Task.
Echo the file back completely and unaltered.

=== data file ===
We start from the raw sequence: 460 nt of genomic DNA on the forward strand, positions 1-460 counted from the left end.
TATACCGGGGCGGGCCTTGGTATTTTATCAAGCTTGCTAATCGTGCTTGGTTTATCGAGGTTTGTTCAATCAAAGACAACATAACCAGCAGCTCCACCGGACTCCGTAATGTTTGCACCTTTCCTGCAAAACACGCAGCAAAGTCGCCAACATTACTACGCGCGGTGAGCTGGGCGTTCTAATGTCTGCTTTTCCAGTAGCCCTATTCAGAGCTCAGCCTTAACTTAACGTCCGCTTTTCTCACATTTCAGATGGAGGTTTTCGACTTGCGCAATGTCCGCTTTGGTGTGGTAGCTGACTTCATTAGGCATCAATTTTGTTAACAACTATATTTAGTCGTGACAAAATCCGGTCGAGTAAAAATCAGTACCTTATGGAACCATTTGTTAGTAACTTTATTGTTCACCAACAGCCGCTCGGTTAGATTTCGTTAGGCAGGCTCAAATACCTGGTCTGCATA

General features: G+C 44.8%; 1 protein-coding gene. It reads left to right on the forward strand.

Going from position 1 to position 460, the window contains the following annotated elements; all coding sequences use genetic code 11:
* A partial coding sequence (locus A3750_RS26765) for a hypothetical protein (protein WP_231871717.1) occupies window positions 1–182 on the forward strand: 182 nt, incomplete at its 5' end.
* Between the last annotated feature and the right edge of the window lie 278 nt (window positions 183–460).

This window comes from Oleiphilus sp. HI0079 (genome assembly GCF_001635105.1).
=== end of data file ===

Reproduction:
We start from the raw sequence: 460 nt of genomic DNA on the forward strand, positions 1-460 counted from the left end.
TATACCGGGGCGGGCCTTGGTATTTTATCAAGCTTGCTAATCGTGCTTGGTTTATCGAGGTTTGTTCAATCAAAGACAACATAACCAGCAGCTCCACCGGACTCCGTAATGTTTGCACCTTTCCTGCAAAACACGCAGCAAAGTCGCCAACATTACTACGCGCGGTGAGCTGGGCGTTCTAATGTCTGCTTTTCCAGTAGCCCTATTCAGAGCTCAGCCTTAACTTAACGTCCGCTTTTCTCACATTTCAGATGGAGGTTTTCGACTTGCGCAATGTCCGCTTTGGTGTGGTAGCTGACTTCATTAGGCATCAATTTTGTTAACAACTATATTTAGTCGTGACAAAATCCGGTCGAGTAAAAATCAGTACCTTATGGAACCATTTGTTAGTAACTTTATTGTTCACCAACAGCCGCTCGGTTAGATTTCGTTAGGCAGGCTCAAATACCTGGTCTGCATA

General features: G+C 44.8%; 1 protein-coding gene. It reads left to right on the forward strand.

Going from position 1 to position 460, the window contains the following annotated elements; all coding sequences use genetic code 11:
* A partial coding sequence (locus A3750_RS26765) for a hypothetical protein (protein WP_231871717.1) occupies window positions 1–182 on the forward strand: 182 nt, incomplete at its 5' end.
* Between the last annotated feature and the right edge of the window lie 278 nt (window positions 183–460).

This window comes from Oleiphilus sp. HI0079 (genome assembly GCF_001635105.1).